“We are really pleased to link our sustainability programmes with WRAP – together we can make a difference.”

Lord de Mauley, Defra Resource Management Minister, said:

“It is great to see major household names leading the way to cut out wasteful food practices in the UK. By simplifying the production of their goods, we know that businesses can save themselves billions of pounds while reducing their environmental impact. We hope this research will inspire other companies to take action to improve their efficiency.”

Richard Lochhead, Scotland’s Cabinet Secretary for Rural Affairs and the Environment, said: 

“Finding new ways to improve the sustainability of the products they sell and produce is key for both retailers and manufacturers and I welcome this research which gives a comprehensive insight into this issue. I will be keen to learn how the two pathfinder projects, which are taking place in Scotland, develop.

“Meeting Scotland’s ambitious Zero Waste Plan will take the concerted efforts of all of us and I am pleased that the Forum has come together to address what can be done to minimise the environmental impact of grocery goods.”

Any organisation interested in being involved in a pathfinder project should contact Karen Fisher at

Notes to editors:

View the full report here -

It provides a platform for these organisations to understand, improve and communicate the environmental performance of the grocery and home improvement products bought in the UK. Further information about the Forum and its members can be found at  

The top 50 product groups, where many of the biggest environmental savings could be made, were grouped at a level considered to be most useful for business**, (listed alphabetically, by category):

  • Alcoholic drinks: Cider and perry; Lager; Spirits; Wine
  • Ambient: Breakfast cereals; Canned fish and seafood; Canned meat products; Canned vegetables, soups, pasta and noodles; Cat food and dog food; Chocolate; Coffee; Crisps (potato); Processed snacks; Rice; Sugar confectionery; Tea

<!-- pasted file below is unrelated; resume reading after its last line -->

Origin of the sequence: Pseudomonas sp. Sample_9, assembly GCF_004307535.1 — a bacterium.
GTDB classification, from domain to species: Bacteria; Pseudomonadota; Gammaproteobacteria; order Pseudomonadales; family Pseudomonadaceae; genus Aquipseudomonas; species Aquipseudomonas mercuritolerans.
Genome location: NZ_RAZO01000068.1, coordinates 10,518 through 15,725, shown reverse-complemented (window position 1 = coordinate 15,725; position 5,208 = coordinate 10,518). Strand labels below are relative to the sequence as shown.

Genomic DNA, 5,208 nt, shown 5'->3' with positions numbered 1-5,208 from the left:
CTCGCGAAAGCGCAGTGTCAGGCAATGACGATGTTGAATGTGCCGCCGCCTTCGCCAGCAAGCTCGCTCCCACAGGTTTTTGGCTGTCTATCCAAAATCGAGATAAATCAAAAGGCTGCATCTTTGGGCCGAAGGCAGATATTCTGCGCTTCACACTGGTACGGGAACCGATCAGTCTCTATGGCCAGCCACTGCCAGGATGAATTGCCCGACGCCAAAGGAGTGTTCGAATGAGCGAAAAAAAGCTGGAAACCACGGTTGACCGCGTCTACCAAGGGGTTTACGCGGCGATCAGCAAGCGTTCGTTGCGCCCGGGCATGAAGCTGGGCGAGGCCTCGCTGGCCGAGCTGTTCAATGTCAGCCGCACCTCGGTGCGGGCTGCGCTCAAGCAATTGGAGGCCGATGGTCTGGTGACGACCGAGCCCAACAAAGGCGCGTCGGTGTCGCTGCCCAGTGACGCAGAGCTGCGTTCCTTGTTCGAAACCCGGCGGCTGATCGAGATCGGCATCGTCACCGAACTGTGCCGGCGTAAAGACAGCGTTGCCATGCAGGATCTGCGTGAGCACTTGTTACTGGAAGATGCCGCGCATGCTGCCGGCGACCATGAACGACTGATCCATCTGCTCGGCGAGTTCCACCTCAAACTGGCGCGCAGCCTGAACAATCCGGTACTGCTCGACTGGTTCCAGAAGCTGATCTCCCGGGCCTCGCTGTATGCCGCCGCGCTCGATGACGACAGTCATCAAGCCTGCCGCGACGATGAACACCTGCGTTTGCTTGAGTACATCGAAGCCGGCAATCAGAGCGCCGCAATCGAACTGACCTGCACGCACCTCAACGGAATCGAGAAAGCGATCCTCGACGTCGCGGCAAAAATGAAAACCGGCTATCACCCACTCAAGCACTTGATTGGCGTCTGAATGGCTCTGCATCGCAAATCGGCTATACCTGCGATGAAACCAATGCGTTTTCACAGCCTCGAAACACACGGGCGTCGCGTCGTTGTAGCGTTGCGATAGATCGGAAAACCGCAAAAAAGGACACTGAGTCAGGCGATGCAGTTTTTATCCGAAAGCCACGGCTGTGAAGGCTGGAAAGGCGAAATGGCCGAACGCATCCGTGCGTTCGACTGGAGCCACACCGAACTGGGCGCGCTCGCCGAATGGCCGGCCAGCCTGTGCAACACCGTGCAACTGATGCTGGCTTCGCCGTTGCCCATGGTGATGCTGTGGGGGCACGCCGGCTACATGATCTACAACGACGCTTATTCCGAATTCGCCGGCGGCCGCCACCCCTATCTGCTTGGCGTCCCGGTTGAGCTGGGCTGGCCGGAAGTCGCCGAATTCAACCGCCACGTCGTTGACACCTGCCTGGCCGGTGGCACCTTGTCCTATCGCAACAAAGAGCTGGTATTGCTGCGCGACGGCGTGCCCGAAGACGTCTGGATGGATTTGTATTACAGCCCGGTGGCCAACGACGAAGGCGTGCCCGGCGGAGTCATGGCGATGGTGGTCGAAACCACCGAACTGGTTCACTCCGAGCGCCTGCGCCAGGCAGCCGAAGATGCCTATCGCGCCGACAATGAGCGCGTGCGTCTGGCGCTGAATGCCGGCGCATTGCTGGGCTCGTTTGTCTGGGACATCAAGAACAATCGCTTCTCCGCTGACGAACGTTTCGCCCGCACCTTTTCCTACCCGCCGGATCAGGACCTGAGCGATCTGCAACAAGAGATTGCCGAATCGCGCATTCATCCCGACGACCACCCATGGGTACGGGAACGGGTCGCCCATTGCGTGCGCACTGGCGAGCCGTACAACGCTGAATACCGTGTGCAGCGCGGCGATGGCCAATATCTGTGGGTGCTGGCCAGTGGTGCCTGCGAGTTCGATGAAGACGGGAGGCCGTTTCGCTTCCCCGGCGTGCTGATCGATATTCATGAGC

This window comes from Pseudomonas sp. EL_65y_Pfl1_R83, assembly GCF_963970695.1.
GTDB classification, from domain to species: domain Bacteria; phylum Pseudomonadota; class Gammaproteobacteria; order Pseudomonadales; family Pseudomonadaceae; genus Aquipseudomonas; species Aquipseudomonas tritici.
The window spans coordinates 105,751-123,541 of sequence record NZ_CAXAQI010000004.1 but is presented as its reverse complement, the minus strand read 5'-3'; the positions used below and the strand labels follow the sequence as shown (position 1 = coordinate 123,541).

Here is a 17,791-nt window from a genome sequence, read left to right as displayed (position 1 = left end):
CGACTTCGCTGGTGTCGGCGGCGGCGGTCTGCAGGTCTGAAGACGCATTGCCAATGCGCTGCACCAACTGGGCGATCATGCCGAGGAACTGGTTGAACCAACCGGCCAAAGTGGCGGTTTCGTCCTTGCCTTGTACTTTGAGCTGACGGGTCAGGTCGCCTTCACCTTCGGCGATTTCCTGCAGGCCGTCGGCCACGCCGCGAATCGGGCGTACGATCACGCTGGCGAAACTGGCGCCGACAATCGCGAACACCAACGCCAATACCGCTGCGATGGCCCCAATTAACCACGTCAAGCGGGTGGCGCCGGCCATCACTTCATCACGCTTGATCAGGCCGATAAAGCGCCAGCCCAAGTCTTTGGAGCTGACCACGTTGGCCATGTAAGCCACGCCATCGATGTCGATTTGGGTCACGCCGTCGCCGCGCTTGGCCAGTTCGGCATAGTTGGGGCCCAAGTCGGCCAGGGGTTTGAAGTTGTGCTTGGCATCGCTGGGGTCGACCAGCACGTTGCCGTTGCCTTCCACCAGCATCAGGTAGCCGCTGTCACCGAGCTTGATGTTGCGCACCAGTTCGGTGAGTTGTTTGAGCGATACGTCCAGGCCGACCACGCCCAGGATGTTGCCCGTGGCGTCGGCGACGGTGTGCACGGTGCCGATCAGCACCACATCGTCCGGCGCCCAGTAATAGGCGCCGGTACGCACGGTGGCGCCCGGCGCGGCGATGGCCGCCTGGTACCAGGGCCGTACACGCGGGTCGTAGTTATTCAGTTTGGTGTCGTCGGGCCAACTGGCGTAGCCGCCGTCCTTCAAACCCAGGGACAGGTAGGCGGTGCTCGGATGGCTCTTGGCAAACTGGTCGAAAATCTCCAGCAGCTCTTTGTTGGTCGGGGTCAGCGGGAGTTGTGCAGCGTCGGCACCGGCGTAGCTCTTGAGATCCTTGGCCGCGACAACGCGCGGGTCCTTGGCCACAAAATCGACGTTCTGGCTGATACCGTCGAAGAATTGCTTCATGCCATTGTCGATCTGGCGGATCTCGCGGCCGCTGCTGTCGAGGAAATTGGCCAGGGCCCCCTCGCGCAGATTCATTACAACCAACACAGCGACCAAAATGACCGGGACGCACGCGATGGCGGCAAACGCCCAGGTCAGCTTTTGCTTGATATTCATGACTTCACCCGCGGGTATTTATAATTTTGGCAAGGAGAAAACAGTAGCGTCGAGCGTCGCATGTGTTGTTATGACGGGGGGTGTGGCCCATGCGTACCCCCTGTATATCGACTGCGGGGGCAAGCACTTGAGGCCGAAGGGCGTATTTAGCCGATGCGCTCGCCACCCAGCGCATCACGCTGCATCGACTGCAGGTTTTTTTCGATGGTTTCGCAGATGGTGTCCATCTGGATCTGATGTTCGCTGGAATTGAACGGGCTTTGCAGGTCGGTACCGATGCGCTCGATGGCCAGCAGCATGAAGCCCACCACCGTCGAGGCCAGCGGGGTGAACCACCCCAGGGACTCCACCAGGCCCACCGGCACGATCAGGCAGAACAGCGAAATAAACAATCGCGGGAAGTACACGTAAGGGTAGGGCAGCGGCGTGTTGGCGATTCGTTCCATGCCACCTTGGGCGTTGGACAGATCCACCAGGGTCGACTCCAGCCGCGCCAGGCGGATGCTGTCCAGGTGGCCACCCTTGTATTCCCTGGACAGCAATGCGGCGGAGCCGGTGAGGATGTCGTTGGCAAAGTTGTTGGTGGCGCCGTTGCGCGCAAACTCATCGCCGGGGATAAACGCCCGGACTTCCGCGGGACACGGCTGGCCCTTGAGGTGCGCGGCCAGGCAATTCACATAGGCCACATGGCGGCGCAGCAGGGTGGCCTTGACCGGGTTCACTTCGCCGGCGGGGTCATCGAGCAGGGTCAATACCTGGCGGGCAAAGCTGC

• Bakery: Biscuits (sweet); Bread and rolls; Cakes, pastries and morning goods
  • Dairy: Butter; Cheese; Milk and cream; Yogurt
  • Fruit and vegetables: Bananas; Onions; Potatoes; Tomatoes
  • Household: Dishwashing products; General purpose and toilet cleaners; Laundry detergents; Toilet paper and kitchen rolls
  • Meat, fish, poultry and eggs: Beef (chilled and frozen); Deli food; Eggs; Fish and seafood (chilled and frozen); Lamb (chilled and frozen); Pork (chilled and frozen); Poultry (chilled and frozen)
  • Non-alcoholic drinks: Carbonates; Concentrates; Juices
  • Other chilled and frozen: Frozen vegetables and potato products; Ice cream and frozen desserts; Margarine; Pizza (chilled and frozen); Pre-packed sandwiches; Ready meals (chilled and frozen)
  • Personal care: Bath and shower products and shampoos; Deodorants; Nappies

These products are an initial ‘Top 50’ that will be reviewed and expanded in future iterations of the PSF’s prioritisation efforts – in particular when the PSF’s work on water impacts for non-food and drink products has been undertaken and when further supply chain waste data have been collated.  A further 20 products will be identified in spring-summer 2013.  It is estimated that together these will comprise more than 90% of the GHG emissions associated with producing, transporting and retailing the grocery products consumed in the UK.

**Products were grouped at a level considered to be most useful for business, for example, rather than a broad category of red meat, products were separated out into major groups like beef and lamb, but not into further sub categories such as beef mince or leg of lamb.

As with any research of this kind, the study has a number of limitations and results should be interpreted with this in mind.  The findings are not intended to set an impact baseline for the grocery sector, nor to make a detailed comparison of one product type with another. 

Based on the research findings the PSF is working with its members and wider industry to identify pathfinder project ideas in some of these categories that can address known product environmental hotspots and test practical solutions in real supply chains. The Co-operative and Nestle, amongst others, will be involved in the process with the aim of demonstrating the potential of product-related actions in delivering environmental, financial and wider business benefits.  The pathfinders will also help the PSF and its members understand how these benefits can be replicated across the industry.

About WRAP
WRAP’s vision is a world without waste, where resources are used sustainably. It works in partnership to help businesses, individuals and communities improve resource efficiency.

Established as a not-for-profit company in 2000, WRAP is backed by government funding from England, Northern Ireland, Scotland, and Wales.

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Shona O'Donovan

PR Manager
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Clare Usher

PR Officer